Yea i understand that without knowing the warnings from native elders. But there must of been some resistance when they came to abduct a woman or child legend or not? So did you think the arrival of guns and the white man changed the mutual understanding or balance between FN & Bf's?



There isn't a history among our people of BF's abducting women and children. I kinda wonder if that is either made up fantasy from the white man's day or else the white men angered the beings so that they did try to abduct their women. There are a couple stories I have heard where Cherokee women went off on their own will to as the story goes marry Tsul Kalu man because he was deemed a much better hunter and provider. I think the white men pursing the Bigfoot has driven them further into seclusion and disliking of the human race as a whole. Perhaps they witnessed many of the attacks on the Native people and because of that became even more leery and have passed down that distrust to their offspring.
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#29 Tsalagi

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Posted 22 July 2011 - 09:12 AM

Virtually all reports of Bigfoot portray an animal without culture, tools, clothing or fire. This hardly represents description of a very human being. It has a basic human form but hardly more than that. The Native Africans referred to Gorillas as a type of forest people but Gorillas are not human.


Have you considered there may be more than one thing being called "Bigfoot" in modern day? I've always thought the Skunk Ape sightings honestly have nothing to do with Bigfoot and are a separate entity. Especially since Skunk Ape seems to be from Florida where there is a history of Monkey Island and many hundreds of private collections of apes and monkeys being released into the wild either by capturers wanting rid of them or through the many devastating hurricanes and tornadoes the state has suffered over a very long time period. Not to mention its a rather temperate climate with steady food supply. The pictures of Skunk Ape remind me of a gibbon. There have also been Skunk Ape reports all over the Southeastern states like they are reproducing and migrating out into the country. So I think many sightings are this creature and not a true Bigfoot/Sasquatch.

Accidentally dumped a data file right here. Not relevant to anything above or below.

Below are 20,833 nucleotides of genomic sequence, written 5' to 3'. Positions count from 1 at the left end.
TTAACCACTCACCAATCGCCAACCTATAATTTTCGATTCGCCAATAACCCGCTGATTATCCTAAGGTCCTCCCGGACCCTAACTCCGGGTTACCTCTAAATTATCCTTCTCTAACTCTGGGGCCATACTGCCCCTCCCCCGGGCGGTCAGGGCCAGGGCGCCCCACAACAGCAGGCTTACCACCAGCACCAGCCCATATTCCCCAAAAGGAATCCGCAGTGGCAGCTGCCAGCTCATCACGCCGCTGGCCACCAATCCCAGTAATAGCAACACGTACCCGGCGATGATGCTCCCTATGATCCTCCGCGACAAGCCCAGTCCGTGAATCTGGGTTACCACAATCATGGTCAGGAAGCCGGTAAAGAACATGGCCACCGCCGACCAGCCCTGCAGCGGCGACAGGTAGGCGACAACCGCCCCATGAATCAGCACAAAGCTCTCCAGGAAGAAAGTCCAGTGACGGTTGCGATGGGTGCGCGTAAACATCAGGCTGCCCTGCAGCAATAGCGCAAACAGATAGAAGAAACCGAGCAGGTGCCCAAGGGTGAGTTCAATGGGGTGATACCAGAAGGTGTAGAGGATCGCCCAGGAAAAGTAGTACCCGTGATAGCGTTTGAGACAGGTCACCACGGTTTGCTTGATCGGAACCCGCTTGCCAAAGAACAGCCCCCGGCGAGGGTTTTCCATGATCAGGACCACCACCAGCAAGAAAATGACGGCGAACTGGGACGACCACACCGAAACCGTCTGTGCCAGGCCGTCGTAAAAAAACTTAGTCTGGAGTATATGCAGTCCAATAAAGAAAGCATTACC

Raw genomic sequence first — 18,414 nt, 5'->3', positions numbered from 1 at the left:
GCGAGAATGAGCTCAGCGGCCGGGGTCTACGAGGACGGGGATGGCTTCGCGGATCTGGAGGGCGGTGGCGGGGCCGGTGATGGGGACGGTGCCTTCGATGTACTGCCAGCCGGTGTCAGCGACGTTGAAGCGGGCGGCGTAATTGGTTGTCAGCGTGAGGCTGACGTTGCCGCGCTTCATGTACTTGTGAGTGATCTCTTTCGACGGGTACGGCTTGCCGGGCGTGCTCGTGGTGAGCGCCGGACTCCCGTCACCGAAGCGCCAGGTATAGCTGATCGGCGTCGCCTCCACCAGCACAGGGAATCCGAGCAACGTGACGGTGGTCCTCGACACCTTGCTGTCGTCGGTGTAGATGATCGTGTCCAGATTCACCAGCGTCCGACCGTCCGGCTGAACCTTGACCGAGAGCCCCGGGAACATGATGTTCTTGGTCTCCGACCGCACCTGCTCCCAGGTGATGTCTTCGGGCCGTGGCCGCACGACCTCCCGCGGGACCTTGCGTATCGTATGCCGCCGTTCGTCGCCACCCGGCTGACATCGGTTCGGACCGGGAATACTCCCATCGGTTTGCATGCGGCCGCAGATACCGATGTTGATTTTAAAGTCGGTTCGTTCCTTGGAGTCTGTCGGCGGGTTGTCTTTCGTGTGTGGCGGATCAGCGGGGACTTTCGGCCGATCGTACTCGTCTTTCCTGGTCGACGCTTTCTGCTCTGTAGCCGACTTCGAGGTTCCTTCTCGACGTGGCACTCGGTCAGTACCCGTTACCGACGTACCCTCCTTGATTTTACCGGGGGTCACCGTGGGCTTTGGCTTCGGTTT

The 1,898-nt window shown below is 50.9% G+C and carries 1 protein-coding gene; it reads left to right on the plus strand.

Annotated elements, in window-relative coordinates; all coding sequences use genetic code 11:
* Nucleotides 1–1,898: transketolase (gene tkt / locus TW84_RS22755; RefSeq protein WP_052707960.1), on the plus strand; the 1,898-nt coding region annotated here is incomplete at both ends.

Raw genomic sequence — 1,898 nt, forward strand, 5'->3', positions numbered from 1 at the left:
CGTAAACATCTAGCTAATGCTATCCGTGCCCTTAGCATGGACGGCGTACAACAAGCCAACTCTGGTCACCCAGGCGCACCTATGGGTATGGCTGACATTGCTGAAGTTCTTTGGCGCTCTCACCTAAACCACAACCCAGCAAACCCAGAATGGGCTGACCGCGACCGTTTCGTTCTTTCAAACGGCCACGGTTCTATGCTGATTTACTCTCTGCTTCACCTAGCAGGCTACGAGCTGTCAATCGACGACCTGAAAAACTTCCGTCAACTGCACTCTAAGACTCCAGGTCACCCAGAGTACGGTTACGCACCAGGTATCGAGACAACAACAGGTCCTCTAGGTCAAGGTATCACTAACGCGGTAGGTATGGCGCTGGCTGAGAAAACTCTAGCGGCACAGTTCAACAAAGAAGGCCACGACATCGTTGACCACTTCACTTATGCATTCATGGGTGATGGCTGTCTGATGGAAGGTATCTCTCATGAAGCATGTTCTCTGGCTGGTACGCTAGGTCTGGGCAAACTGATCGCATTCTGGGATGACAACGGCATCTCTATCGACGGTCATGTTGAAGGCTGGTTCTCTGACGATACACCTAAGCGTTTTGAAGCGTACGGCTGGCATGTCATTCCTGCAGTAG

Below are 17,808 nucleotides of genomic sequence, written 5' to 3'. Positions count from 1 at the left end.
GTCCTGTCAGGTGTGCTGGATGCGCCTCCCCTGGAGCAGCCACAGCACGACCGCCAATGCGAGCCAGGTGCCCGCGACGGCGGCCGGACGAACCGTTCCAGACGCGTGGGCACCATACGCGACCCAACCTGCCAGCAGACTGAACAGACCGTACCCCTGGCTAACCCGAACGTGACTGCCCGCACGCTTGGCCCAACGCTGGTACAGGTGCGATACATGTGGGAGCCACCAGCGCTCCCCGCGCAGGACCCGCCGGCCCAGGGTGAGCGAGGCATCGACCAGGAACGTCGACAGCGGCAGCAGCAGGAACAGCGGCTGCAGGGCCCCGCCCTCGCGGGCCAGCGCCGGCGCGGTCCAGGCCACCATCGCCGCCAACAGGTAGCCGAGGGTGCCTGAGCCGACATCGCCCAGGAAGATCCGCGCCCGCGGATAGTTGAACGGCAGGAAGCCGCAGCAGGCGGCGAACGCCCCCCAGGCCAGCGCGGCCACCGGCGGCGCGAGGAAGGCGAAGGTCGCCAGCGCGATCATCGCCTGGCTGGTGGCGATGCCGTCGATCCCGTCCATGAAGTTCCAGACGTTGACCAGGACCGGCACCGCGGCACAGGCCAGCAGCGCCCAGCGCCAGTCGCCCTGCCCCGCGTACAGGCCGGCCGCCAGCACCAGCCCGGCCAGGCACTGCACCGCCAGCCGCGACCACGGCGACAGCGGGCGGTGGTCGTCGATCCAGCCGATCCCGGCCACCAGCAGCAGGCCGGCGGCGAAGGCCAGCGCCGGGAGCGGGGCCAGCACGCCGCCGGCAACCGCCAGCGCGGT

As for if they behave man-like I have heard modern day and old stories of them using tools, from digging implements to spears. I don't suppose they feel the need for clothes since they are covered in long hair. Looks like it would be rather hot to be a Bigfoot in summer. The Cherokee did not wear clothing much of the time and if they did it was very little till after the white man came. Part of it was they thought the white men's clothes looked "spiffy" especially those French dressers so they decided to mimic them much like most of us do with modern clothing trends. One of the chief complaints of the white men concerning the Cherokee were the people running around naked in woods, especially the women who did not cover their breasts. There are humans in Africa and South America that still live within their tribal tradition and run around naked, so yea I do think you can be some sort of man and not wear clothing. Oh and I have heard stories mostly in past of them using fire. I would suspect they might have learned to do without it in modern times in order to avoid detection as smoke is such a big giveaway.